does medicaid cover home health care

Home health care provides essential services, including skilled nursing care, occupational and physical therapy services and assistance with everyday activities such as bathing, dressing, eating, housekeeping and laundry. Home healthcare services are typically delivered by licensed medical professionals under an individual physician plan of care. Medicaid often covers home healthcare under its regular program (also referred to as original Medicaid, classic Medicaid or Managed Care Plans); details about this coverage vary by state. Medicaid waiver programs that offer Home and Community Based Service Waivers (HCBS waivers) may cover home care services as well. These flexible programs offer additional choice regarding which and how much home care services will be covered.

Medicare Part B covers in-home health care services; however, their duration can be restricted and an individual must regularly reassess their needs to determine if they still require these services. As a result, it can be challenging to secure consistent access to home health care.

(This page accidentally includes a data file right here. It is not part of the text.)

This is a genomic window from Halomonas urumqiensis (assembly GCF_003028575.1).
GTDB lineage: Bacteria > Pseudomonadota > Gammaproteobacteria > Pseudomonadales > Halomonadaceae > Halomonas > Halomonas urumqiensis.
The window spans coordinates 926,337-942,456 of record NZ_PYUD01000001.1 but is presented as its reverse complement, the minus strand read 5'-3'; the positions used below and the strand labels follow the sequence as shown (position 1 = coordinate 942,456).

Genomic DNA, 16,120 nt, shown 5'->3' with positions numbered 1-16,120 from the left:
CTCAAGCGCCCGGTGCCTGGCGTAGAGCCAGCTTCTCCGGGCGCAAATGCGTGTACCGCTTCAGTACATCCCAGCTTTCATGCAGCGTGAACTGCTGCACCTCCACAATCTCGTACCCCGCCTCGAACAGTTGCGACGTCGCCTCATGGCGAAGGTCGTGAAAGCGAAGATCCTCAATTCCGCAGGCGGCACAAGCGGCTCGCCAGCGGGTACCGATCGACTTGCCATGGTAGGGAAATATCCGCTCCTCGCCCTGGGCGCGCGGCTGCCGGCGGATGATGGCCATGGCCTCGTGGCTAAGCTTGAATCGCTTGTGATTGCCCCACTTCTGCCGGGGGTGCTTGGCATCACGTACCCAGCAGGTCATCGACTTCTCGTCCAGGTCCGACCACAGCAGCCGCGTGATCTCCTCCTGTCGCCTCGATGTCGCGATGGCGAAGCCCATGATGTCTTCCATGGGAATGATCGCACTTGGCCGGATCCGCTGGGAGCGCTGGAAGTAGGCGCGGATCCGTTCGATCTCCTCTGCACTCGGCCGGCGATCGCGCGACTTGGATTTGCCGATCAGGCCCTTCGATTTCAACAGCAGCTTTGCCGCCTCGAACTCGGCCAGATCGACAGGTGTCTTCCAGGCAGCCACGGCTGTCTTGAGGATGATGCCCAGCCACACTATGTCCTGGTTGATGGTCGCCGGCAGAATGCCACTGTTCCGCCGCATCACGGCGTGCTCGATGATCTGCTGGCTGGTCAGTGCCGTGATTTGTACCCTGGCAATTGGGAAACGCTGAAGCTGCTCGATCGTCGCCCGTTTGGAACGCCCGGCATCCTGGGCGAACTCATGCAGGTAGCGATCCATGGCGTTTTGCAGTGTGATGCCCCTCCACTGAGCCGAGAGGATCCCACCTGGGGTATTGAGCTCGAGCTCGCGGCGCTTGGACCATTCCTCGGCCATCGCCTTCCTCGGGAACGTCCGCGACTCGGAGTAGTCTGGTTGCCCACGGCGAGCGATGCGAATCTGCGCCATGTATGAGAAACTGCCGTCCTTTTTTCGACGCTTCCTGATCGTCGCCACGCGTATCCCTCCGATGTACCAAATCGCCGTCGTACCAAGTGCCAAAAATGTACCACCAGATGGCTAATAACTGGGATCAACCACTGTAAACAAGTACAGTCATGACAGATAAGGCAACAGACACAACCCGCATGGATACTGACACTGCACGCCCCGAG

As luck would have it, most individuals requiring in-home care are eligible for assistance through other programs. VA aid and attendance (A&A) benefits provide funding for private home health care for veterans and their families; there are also several Medicaid-funded long term care programs designed to keep individuals safely in their own homes such as PACE and MLTC programs that offer assistance.

Consumer Directed Personal Assistance programs offer Medicaid-funded home care services through a system known as Consumer Directed Personal Assistance, which allows participants to hire their own attendant and select from various providers. These flexible home care options often meet individual needs better.

Medicaid provides more than just home care services – they also provide numerous programs and supports that can assist individuals to remain in their own homes safely. They may assist with home modifications so that your house becomes safe and accessible; as well as day habilitation services, residential services and respite care.

Specific details and eligibility requirements vary between states for these programs; generally speaking, an eligible Medicaid beneficiary with income below 300% of the federal Supplemental Security Income (SSI) limit qualifies for most of these programs. If an individual receives an HCBS/LTSS Demonstration Waiver program instead, their income and asset limits tend to be higher than for regular Medicaid.